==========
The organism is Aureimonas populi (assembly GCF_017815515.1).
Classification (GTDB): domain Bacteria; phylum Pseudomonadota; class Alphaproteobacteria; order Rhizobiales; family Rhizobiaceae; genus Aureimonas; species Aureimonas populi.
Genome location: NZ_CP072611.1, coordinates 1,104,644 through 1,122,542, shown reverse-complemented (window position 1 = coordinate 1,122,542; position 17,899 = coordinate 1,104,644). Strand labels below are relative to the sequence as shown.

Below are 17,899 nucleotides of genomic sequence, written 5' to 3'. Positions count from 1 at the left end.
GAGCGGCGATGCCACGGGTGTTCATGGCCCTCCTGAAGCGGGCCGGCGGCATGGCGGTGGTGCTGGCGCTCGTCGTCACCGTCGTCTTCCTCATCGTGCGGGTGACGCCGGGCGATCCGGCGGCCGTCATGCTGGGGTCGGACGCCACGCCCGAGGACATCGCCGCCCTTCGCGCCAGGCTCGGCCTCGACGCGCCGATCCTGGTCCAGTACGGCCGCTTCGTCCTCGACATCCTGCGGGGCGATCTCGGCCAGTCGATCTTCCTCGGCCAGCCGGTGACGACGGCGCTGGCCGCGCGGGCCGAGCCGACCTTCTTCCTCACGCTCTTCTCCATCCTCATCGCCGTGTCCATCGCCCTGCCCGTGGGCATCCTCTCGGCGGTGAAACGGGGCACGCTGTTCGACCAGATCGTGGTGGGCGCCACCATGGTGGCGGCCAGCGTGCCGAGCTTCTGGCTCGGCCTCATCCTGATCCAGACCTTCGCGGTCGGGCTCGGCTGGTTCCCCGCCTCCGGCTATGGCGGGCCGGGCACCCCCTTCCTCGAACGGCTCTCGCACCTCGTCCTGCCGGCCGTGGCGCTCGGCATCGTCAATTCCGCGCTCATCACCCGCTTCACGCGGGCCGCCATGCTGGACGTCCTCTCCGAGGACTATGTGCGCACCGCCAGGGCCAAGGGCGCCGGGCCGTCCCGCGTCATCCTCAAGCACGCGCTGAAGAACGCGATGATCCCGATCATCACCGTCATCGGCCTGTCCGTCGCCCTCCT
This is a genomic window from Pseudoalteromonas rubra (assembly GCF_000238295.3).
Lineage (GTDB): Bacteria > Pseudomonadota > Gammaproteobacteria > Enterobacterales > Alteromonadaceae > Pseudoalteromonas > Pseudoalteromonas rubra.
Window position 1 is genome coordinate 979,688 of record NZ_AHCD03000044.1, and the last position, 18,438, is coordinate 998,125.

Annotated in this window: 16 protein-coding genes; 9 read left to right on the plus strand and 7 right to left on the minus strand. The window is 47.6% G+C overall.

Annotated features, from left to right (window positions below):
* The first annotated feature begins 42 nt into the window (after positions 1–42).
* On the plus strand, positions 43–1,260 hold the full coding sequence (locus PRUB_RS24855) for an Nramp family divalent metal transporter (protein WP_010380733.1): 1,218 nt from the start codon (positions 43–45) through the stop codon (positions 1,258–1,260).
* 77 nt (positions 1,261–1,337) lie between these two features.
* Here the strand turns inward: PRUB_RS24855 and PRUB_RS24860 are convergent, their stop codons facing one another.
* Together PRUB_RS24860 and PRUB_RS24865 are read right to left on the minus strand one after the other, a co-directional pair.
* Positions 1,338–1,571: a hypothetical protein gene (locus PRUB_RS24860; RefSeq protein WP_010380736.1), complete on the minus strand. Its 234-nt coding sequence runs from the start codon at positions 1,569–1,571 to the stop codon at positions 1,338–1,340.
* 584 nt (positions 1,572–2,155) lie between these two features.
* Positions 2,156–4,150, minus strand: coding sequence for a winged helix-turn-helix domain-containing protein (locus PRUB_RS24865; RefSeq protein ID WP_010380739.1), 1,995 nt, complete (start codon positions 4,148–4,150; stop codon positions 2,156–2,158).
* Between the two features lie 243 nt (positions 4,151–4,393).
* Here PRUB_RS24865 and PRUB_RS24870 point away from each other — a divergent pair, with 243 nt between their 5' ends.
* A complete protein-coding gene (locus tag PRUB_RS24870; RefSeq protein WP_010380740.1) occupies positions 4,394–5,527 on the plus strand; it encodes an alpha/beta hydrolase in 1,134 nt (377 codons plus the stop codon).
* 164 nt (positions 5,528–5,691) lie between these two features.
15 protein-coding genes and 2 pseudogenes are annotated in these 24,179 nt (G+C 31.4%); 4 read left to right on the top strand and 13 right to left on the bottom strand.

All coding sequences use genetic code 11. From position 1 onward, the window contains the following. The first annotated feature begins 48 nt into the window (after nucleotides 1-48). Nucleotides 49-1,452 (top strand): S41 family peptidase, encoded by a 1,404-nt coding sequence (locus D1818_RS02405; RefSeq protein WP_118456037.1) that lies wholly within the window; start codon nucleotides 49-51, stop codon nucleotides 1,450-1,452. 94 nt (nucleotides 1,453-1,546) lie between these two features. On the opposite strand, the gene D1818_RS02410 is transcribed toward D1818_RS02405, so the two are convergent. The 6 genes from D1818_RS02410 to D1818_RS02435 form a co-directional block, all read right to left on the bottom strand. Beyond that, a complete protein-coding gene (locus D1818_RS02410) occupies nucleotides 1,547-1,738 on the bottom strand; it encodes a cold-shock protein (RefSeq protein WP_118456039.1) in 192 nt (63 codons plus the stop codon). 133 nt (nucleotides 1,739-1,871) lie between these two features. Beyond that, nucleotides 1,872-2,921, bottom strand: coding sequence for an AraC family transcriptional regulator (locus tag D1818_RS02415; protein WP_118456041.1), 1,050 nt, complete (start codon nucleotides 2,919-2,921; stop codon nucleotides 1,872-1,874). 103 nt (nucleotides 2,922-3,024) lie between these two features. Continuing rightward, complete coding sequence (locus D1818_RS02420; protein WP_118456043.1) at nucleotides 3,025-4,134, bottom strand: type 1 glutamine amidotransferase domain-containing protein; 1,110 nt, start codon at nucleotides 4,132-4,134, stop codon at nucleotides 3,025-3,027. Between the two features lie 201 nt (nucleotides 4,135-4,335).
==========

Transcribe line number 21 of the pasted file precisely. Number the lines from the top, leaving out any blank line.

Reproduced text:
* A complete protein-coding gene (locus tag PRUB_RS24870; RefSeq protein WP_010380740.1) occupies positions 4,394–5,527 on the plus strand; it encodes an alpha/beta hydrolase in 1,134 nt (377 codons plus the stop codon).